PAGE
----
Will Robo-Advice Ever Be the Norm

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Even as you read this article, there are state and federal regulators hard at work trying to figure out how to properly regulate the growing number of websites offering automated financial advice. Known as ‘robo-advisors’, these platforms use a host of analytical tools and a ton of data to ‘advise’ investors about where they should put their money. And because robo-advice is quickly catching on, it is becoming increasingly more apparent that the government will step in at some point.

More important is whether robo-advice will ever be the norm. In other words, will the vast majority of investors start turning to automated platforms under the impression that, because the ‘robo-advisors’ are not human, they are incapable of biased advice? It is a legitimate question that has to be answered before this emerging platform gets too big. How it is answered will directly affect how robo-advice is eventually regulated.

When People Avoid Financial Advice

Western International Securities, a independent broker-dealer, works with financial advisors across the country. They know, just as their advisors do, that there are a lot of low-volume investors who would just as soon go it alone or use an automated platform rather than talk to a human being. They also know that there are plenty of would-be investors who have simply not gotten involved because they do not want to talk a financial advisor. But why?

In an article published by the Regulatory Review, author Griffin Davis mentioned some of the weaknesses of the current financial services industry in discussing problems related to regulating robo-advice. Among those weaknesses is the reality that financial advisors often tailor their advice to boost their own commissions.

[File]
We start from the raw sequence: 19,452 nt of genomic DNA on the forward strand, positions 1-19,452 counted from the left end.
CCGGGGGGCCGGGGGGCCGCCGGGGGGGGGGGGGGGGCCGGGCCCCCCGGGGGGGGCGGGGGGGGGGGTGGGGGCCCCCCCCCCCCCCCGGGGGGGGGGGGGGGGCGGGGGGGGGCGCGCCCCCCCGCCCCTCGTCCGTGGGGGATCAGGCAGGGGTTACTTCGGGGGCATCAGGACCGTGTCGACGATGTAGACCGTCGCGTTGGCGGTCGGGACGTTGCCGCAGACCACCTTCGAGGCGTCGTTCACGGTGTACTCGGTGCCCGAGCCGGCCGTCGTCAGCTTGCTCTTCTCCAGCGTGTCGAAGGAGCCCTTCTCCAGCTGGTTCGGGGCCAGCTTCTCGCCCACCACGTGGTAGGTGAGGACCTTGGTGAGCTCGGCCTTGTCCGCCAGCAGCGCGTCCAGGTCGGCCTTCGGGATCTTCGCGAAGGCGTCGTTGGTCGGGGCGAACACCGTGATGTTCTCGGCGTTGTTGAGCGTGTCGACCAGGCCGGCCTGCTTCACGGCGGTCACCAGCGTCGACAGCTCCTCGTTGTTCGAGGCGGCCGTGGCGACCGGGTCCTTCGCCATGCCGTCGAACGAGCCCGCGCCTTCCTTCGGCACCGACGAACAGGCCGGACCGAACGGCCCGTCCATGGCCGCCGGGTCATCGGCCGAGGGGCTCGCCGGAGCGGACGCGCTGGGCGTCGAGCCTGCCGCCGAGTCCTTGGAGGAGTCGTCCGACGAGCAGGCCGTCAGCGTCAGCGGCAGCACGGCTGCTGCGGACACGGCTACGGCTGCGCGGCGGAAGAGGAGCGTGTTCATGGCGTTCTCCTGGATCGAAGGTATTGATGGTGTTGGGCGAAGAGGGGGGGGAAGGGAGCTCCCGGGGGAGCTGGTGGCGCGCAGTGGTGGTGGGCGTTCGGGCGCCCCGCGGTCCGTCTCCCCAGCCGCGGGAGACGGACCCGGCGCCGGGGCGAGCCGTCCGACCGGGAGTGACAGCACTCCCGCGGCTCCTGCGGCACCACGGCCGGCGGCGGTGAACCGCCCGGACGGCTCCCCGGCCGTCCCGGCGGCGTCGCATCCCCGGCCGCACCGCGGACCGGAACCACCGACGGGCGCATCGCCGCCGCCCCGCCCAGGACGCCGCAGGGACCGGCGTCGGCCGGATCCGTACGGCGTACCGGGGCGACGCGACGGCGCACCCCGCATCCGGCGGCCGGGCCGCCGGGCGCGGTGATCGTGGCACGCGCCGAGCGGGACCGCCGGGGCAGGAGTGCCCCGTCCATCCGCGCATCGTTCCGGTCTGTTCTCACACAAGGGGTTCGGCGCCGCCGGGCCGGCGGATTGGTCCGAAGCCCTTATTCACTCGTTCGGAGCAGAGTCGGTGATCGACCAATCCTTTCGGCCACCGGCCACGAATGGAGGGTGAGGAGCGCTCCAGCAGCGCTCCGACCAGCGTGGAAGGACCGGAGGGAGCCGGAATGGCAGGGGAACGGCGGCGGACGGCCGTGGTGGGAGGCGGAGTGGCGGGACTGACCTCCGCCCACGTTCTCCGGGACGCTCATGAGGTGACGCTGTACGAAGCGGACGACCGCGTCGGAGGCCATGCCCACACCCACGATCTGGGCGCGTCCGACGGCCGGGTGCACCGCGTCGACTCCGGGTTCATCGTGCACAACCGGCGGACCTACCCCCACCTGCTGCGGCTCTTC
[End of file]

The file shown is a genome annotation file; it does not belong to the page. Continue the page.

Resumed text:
This is a reality that cannot be avoided in as much as financial advisors have to earn a living. And yet, knowing a financial advisor is not truly independent and unbiased gives some low-volume investors an impression of advisors that is barely higher than the used car salesperson or the personal injury attorney.

Investors who fail to seek proper advice may also be afraid that they will not understand the advice given. They worry that they will be urged to buy products that are not in their best interests, or that they will miss out on a great opportunity because they don’t understand what’s going on around them. The appeal of robo-advice is based on a perception that it either eliminates or significantly reduces all the weaknesses of human advice.

Already on the Move

Davis pointed out in his article that the robo-advice market is already on the move. Big names like BlackRock and Vanguard have already implemented their own automated advice platforms they now offer in conjunction with advice given by human advisors. These platforms use complicated algorithms to try to provide the best possible advice as investor circumstances change.

Industry experts say that if future regulations are to be effective, regulators have to look at these algorithms in every minute detail. They need to understand how platforms collect and analyze data, how that data is used, and what safeguards are in place to prevent the robo-advisor from giving bad advice.

The complexity of regulating robo-advice suggests that it will take some time before automated advice platforms truly reach maturity. Few financial advisors doubt that the day of maturity will eventually arrive. The good news for financial advisors is that automated platforms are not likely to replace them entirely. Computer hardware and software can do a lot of things, but it cannot have in-depth conversations capable of building relationships as solid and helpful as those investors have with their trusted advisors.